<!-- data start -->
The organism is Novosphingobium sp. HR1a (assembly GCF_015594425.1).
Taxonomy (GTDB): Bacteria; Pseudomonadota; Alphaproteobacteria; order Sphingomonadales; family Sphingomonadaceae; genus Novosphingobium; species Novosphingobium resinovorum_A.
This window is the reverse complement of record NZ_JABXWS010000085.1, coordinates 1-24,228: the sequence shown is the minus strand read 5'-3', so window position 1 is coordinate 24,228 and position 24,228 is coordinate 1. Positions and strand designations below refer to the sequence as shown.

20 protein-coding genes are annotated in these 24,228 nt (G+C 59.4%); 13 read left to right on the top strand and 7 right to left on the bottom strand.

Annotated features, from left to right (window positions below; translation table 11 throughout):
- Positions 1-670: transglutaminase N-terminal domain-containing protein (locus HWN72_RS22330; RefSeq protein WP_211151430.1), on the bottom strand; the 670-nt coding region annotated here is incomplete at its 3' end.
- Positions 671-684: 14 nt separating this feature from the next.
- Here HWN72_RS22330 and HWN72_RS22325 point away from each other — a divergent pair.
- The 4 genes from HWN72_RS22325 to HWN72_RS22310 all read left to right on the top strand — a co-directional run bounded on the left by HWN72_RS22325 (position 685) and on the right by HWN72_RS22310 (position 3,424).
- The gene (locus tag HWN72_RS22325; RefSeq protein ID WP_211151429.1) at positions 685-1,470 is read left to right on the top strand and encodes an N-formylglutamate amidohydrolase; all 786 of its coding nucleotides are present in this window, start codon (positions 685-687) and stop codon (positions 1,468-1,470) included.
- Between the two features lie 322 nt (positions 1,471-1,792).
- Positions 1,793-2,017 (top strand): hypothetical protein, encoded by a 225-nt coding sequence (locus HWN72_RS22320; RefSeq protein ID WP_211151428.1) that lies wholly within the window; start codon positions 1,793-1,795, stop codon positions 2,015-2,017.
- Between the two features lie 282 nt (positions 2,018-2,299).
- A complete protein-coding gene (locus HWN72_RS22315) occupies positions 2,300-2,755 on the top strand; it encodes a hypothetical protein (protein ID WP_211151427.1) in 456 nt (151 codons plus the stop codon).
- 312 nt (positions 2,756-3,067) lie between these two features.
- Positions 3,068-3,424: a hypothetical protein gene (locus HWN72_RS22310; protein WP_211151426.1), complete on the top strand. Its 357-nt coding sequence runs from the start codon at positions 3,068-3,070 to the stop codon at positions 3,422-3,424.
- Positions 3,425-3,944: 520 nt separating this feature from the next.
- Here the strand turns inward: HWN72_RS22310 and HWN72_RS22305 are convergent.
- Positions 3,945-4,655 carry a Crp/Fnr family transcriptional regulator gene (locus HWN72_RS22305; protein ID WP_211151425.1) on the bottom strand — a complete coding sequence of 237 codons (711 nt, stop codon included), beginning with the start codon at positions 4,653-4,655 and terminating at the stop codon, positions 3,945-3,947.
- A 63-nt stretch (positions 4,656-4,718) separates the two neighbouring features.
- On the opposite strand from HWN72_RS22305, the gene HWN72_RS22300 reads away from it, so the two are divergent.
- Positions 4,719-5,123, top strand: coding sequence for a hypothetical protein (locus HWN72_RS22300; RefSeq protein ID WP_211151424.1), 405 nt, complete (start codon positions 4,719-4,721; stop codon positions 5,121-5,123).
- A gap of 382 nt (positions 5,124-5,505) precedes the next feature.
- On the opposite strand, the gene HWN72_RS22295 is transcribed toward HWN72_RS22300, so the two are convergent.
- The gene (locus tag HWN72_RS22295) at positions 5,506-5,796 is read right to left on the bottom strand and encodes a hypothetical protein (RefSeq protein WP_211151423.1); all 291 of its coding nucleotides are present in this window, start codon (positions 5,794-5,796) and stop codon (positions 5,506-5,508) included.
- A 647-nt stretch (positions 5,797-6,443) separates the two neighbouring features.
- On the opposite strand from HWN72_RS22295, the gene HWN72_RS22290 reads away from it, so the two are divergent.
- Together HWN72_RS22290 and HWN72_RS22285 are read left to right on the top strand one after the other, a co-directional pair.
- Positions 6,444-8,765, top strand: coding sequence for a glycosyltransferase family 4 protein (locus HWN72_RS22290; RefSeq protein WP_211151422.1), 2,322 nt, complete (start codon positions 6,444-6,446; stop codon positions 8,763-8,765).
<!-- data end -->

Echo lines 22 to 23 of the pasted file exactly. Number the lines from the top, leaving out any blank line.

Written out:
- Positions 4,719-5,123, top strand: coding sequence for a hypothetical protein (locus HWN72_RS22300; RefSeq protein ID WP_211151424.1), 405 nt, complete (start codon positions 4,719-4,721; stop codon positions 5,121-5,123).
- A gap of 382 nt (positions 5,124-5,505) precedes the next feature.